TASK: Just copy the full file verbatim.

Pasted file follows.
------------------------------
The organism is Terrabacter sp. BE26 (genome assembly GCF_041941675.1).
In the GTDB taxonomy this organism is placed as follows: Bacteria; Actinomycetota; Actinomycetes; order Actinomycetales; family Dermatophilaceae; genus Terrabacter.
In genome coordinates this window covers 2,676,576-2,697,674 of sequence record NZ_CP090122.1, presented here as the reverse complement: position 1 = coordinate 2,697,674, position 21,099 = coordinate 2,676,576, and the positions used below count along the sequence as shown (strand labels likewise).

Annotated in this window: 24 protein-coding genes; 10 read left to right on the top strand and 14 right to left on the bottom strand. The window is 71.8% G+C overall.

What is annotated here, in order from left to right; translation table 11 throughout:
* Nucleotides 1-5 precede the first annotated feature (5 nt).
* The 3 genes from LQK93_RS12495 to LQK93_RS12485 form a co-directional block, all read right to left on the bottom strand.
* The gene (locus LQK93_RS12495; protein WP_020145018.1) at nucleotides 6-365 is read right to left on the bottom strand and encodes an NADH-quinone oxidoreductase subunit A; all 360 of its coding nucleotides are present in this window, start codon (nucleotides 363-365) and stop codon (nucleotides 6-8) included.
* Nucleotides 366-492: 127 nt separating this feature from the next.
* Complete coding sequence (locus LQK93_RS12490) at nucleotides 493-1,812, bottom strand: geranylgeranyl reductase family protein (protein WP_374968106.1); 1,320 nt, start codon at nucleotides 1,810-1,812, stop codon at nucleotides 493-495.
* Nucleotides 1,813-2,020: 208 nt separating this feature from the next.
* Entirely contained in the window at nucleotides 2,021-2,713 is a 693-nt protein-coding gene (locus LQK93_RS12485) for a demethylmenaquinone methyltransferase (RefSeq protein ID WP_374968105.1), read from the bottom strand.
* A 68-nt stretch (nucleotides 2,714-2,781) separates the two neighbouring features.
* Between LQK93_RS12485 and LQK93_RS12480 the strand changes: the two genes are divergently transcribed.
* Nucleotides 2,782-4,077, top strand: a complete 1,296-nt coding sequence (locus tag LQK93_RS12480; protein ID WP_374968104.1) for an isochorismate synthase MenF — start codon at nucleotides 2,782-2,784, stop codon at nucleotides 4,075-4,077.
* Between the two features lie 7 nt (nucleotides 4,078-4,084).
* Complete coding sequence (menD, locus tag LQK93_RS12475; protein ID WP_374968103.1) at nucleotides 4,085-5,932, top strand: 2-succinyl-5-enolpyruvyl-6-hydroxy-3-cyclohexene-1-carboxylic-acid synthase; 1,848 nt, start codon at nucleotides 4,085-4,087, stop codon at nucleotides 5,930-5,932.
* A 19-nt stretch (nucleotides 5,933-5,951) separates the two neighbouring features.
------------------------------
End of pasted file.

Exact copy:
The organism is Terrabacter sp. BE26 (genome assembly GCF_041941675.1).
In the GTDB taxonomy this organism is placed as follows: Bacteria; Actinomycetota; Actinomycetes; order Actinomycetales; family Dermatophilaceae; genus Terrabacter.
In genome coordinates this window covers 2,676,576-2,697,674 of sequence record NZ_CP090122.1, presented here as the reverse complement: position 1 = coordinate 2,697,674, position 21,099 = coordinate 2,676,576, and the positions used below count along the sequence as shown (strand labels likewise).

Annotated in this window: 24 protein-coding genes; 10 read left to right on the top strand and 14 right to left on the bottom strand. The window is 71.8% G+C overall.

What is annotated here, in order from left to right; translation table 11 throughout:
* Nucleotides 1-5 precede the first annotated feature (5 nt).
* The 3 genes from LQK93_RS12495 to LQK93_RS12485 form a co-directional block, all read right to left on the bottom strand.
* The gene (locus LQK93_RS12495; protein WP_020145018.1) at nucleotides 6-365 is read right to left on the bottom strand and encodes an NADH-quinone oxidoreductase subunit A; all 360 of its coding nucleotides are present in this window, start codon (nucleotides 363-365) and stop codon (nucleotides 6-8) included.
* Nucleotides 366-492: 127 nt separating this feature from the next.
* Complete coding sequence (locus LQK93_RS12490) at nucleotides 493-1,812, bottom strand: geranylgeranyl reductase family protein (protein WP_374968106.1); 1,320 nt, start codon at nucleotides 1,810-1,812, stop codon at nucleotides 493-495.
* Nucleotides 1,813-2,020: 208 nt separating this feature from the next.
* Entirely contained in the window at nucleotides 2,021-2,713 is a 693-nt protein-coding gene (locus LQK93_RS12485) for a demethylmenaquinone methyltransferase (RefSeq protein ID WP_374968105.1), read from the bottom strand.
* A 68-nt stretch (nucleotides 2,714-2,781) separates the two neighbouring features.
* Between LQK93_RS12485 and LQK93_RS12480 the strand changes: the two genes are divergently transcribed.
* Nucleotides 2,782-4,077, top strand: a complete 1,296-nt coding sequence (locus tag LQK93_RS12480; protein ID WP_374968104.1) for an isochorismate synthase MenF — start codon at nucleotides 2,782-2,784, stop codon at nucleotides 4,075-4,077.
* Between the two features lie 7 nt (nucleotides 4,078-4,084).
* Complete coding sequence (menD, locus tag LQK93_RS12475; protein ID WP_374968103.1) at nucleotides 4,085-5,932, top strand: 2-succinyl-5-enolpyruvyl-6-hydroxy-3-cyclohexene-1-carboxylic-acid synthase; 1,848 nt, start codon at nucleotides 4,085-4,087, stop codon at nucleotides 5,930-5,932.
* A 19-nt stretch (nucleotides 5,933-5,951) separates the two neighbouring features.